Russian is the third-most spoken language in Oregon, after English and Spanish.
There are around 50,000 Slavic immigrants in the Portland area. Most come from the former Soviet Union and speak Russian. Ukrainians are the biggest group.
Last week, the Portland City Council proclaimed the second week of January as Slavic and Eastern European Heritage Week, and on Thursday, Jan. 9, the Slavic Empowerment Team (SET) and IRCO Slavic Center staff members held a Slavic and Eastern European cultural celebration at IRCO on Northeast Glisan Street at 104th Avenue. (SET is a voluntary group for Portland City Employees, organized around shared interest in Slavic Culture.)
Under bright lights, families listened to accordion music and hymns from the Portland Christian United choir, made up of dark-haired teens in tuxes and black dresses, with just the occasional Apple watch disrupting the uniformity. They heard speeches from Slavic Center advisory board member Andrey Georgiev, and from electeds such as Jo Ann Hardesty and Susheela Jayapal. Parking on side streets was tight as mini vans and SUVs crowded the area for blocks. There was no alcohol, so hundreds of people drank apple juice and dined on dumplings and rice and posed for photos with decorative breads.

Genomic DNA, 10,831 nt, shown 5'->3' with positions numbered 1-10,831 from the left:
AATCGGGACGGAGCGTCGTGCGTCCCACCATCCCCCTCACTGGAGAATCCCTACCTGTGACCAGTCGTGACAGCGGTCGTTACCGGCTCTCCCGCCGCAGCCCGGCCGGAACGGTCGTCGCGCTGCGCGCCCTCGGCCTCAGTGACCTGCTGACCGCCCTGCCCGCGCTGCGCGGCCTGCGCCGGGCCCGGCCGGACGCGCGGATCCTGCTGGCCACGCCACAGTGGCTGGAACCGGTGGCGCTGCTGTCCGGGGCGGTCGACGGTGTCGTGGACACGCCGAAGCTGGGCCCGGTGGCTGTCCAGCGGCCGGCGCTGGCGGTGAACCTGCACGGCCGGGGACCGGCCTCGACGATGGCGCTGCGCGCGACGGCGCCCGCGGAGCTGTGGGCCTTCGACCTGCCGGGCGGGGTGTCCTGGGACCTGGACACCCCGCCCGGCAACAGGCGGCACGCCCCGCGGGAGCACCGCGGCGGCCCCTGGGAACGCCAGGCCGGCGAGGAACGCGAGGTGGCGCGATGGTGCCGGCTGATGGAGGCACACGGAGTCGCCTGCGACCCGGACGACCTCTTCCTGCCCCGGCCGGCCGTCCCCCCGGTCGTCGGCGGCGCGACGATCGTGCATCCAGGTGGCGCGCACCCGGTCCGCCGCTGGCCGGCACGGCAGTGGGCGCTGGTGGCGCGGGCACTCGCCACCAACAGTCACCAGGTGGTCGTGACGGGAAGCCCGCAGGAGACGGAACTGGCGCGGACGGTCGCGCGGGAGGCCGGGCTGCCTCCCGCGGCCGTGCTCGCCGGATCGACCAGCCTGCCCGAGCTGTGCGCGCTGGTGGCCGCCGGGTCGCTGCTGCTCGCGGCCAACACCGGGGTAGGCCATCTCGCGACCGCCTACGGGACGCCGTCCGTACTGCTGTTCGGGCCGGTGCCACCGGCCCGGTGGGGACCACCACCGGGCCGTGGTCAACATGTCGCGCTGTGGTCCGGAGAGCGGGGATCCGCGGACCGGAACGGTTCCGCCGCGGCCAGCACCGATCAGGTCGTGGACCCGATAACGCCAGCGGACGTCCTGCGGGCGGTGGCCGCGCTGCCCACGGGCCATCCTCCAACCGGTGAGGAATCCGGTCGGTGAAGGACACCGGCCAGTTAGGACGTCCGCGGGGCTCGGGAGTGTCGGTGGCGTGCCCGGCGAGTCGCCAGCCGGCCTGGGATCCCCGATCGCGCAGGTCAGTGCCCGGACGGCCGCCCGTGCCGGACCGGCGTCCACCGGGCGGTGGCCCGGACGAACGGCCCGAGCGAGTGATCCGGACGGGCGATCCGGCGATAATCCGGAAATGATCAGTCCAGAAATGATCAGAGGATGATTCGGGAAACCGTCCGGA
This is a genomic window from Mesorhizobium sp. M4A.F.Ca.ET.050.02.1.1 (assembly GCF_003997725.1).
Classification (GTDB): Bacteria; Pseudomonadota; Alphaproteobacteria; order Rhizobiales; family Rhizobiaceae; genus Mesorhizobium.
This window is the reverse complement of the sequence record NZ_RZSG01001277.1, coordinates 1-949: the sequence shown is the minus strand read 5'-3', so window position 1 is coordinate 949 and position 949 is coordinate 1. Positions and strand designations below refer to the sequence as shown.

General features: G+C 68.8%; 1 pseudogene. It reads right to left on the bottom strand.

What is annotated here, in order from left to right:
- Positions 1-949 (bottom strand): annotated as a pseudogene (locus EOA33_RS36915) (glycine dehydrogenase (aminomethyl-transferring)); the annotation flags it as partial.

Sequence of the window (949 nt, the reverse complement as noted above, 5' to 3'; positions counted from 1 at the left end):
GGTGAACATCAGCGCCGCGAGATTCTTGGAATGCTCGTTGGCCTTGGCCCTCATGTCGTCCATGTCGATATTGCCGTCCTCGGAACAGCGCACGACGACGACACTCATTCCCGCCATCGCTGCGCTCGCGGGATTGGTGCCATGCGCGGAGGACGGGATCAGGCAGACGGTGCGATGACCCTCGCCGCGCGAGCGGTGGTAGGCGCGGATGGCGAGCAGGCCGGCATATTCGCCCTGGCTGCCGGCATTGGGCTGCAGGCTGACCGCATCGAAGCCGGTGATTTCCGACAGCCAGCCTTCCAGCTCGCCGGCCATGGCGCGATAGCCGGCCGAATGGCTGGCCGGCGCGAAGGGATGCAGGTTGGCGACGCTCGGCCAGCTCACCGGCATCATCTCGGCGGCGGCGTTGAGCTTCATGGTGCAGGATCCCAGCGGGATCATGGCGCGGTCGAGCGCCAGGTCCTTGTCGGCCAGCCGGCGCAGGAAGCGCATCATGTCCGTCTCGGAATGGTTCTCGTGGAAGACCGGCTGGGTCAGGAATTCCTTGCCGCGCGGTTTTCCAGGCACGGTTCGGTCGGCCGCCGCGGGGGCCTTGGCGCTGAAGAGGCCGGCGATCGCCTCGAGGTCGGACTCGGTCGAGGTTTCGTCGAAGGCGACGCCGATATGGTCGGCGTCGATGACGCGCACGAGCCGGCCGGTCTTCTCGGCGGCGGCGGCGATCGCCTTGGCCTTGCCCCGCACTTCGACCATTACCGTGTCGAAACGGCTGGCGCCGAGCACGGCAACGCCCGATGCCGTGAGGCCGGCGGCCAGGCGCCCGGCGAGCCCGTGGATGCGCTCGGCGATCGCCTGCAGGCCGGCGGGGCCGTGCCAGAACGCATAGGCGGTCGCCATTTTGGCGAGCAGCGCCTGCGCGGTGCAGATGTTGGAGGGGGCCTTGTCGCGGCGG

Immigrants may land in Portland with little English and no contacts, but they have to work. While Russian speakers are known for working their way up from the bottom in blue collar industries like trucking and construction, they are less visible culturally. However, they are starting to build their own social capital at events like the IRCO bash.